Writes Amanda Hess (in the NYT) about the new podcast "S-Town." She avoids spoilers. You can listen to all 7 episodes here.
I highly recommend it. I listened to the whole thing in 3 days and immediately went back to Episode 1 to relisten (and am up to Episode 3). I consider it a work of art — perhaps a great work of art. The second go-round will tell. The first time through, you're pulled along by wanting to figure out who all these people are and what happened. There are layers of revelations. On re-listen, you see the first hints of what is to come. You see the repetitions of themes — such as time (McLemore is a restorer of clocks, sundials have sad inscriptions about time). You know as characters show up and start speaking in their own way from their own perspective what part they will play in the whole story. If it is a great work of art, it will be better the second time. That's my test.
I'm reading some other articles about "S-Town." Aja Romano has a piece in Vox with a headline that overstates the argument: "S-Town is a stunning podcast. It shouldn't have been made." The text says: "I’m not sure it should have been made." One might say that Reed invested so much of his time — speaking of time — gathering audio and got such great material that he just had to use it, and he processed it brilliantly. It may be so good because Reed, et al, were so desperate to justify using what they had. And McLemore's vivid raving is so wonderful, so fascinating, that it's hard to say it should be suppressed for the reason that you will know if you get to the end of episode 2.
Here are links to the Reddit threads discussing the show episode-by-episode. The top comment at the linked page is:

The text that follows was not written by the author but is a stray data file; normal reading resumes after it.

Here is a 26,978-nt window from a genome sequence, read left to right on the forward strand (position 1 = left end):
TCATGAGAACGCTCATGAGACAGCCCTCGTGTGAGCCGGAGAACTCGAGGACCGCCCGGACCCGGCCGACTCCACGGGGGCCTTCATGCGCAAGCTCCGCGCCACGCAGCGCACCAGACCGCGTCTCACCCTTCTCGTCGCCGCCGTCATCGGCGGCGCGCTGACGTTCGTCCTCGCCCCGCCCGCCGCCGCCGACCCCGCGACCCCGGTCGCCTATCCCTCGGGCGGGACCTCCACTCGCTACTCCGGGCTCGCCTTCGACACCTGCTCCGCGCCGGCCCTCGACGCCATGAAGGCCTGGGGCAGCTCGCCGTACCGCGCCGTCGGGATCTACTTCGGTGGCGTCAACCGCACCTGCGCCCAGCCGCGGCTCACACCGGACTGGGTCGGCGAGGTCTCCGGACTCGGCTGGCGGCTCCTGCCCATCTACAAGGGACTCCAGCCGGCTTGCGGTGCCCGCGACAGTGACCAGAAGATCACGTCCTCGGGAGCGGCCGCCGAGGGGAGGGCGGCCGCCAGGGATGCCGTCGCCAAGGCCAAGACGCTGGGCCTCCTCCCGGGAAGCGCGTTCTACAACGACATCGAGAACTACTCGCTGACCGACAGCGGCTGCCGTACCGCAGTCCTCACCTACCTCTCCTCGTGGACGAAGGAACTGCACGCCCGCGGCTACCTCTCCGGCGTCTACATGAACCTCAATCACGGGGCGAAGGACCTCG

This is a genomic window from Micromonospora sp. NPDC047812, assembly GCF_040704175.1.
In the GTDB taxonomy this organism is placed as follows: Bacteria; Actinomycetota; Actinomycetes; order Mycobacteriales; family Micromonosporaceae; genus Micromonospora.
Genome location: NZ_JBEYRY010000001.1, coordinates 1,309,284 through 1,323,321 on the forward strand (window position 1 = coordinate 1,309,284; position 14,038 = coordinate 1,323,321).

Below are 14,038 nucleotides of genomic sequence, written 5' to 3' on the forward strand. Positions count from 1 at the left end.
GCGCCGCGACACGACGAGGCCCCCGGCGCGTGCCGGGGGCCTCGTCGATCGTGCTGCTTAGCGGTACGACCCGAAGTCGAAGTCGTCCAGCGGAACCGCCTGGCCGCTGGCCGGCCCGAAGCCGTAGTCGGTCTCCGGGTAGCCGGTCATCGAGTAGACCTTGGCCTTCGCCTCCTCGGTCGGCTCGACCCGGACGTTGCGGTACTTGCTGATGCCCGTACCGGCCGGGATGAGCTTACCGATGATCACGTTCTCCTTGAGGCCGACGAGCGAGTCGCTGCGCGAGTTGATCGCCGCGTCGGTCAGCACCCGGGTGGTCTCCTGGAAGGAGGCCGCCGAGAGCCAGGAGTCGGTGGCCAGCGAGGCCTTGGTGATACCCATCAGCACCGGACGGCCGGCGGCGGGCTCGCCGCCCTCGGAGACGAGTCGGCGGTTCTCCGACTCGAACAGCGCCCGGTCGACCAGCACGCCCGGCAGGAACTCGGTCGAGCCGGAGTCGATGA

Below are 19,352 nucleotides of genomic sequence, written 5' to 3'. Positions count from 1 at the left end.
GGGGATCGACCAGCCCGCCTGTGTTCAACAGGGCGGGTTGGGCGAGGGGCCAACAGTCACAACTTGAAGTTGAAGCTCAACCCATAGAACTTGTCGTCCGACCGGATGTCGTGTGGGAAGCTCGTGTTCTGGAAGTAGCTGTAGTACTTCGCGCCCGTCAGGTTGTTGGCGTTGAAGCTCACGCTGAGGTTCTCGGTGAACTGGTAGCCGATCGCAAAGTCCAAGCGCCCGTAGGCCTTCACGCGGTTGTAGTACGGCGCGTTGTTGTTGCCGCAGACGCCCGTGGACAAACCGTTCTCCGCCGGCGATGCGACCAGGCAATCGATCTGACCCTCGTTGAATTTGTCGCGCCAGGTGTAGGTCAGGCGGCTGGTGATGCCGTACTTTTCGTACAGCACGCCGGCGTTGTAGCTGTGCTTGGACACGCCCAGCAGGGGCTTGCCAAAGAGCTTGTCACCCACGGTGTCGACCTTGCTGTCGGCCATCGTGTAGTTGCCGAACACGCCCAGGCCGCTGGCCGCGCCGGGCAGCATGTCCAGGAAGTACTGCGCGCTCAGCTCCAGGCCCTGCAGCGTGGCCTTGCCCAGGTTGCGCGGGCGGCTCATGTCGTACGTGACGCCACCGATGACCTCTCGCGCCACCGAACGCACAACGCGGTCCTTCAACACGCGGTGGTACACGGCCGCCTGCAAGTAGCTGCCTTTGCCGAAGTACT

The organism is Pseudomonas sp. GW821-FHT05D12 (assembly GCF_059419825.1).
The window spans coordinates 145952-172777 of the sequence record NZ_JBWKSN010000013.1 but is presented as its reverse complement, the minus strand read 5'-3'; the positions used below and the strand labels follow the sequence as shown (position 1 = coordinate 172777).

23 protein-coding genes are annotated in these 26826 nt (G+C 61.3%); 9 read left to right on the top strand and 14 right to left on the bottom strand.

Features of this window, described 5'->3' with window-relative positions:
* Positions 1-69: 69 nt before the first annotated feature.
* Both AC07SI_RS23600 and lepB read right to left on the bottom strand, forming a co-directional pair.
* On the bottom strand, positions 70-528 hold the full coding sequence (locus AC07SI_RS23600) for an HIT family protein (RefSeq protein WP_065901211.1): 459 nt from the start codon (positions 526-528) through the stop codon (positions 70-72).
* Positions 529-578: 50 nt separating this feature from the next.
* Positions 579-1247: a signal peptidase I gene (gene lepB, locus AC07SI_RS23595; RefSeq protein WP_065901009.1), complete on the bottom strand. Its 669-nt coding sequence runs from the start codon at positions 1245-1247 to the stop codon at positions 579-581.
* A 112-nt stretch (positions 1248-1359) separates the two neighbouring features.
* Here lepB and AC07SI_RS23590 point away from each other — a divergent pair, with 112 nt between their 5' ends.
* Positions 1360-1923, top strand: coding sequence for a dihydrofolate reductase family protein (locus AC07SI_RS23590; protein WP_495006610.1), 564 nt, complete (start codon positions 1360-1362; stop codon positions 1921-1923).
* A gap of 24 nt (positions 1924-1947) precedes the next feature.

I wish I had a cousin like Tyler's uncle Jimmy to be my own personal hype man whenever I talk.Is there an ethical problem or are we free to enjoy Uncle Jimmy? Here's how Hess in the fit-to-print NYT referred to him: "Uncle Jimmy, who communicates exclusively through shouted affirmations." Jimmy is a man with a bullet lodged in his head.
"You goddamn right!"
Katy Waldman in Slate says that McLemore "embodies rightwing fantasies about the judgmental elitism of the left." Don't misread that. McLemore is obsessed with everything that's wrong with the world, especially global warming. He rants about it continually, enlarging talk on just about any subject into all the terrible things that are happening in the world. That is, he seems to be a lefty that popped out of rightwinger's fervid caricature. But "S-Town" isn't making a hero of him because he's into lefty issues. In fact, the show lets it become clear that his ravings on these subjects is symptomatic of his devastating personal problems.
Beyond clocks, McLemore also tended to his garden — lots of flowers and an elaborate circular hedge maze. People have found the maze on Google maps, and you can see photographs here.
Despite all the horror at the troubles of the world and the refuge in gardening, the show never mentions Voltaire's "cultivate your garden" resolution of "Candide." But the show does have literary references, notably the William Faulkner story "A Rose for Emily," which I was motivated to read yesterday. The story is mentioned early on, and every episode ends with the beautiful recording "A Rose for Emily" by The Zombies. Listen to that here. That's from the "Odessey and Oracle" album, which came out 50 years ago. Talk about time! (The Zombies are touring, playing the music from that album, and I hear they're great. They'll be in Madison on April 15th. Get your tickets here. I've got mine.)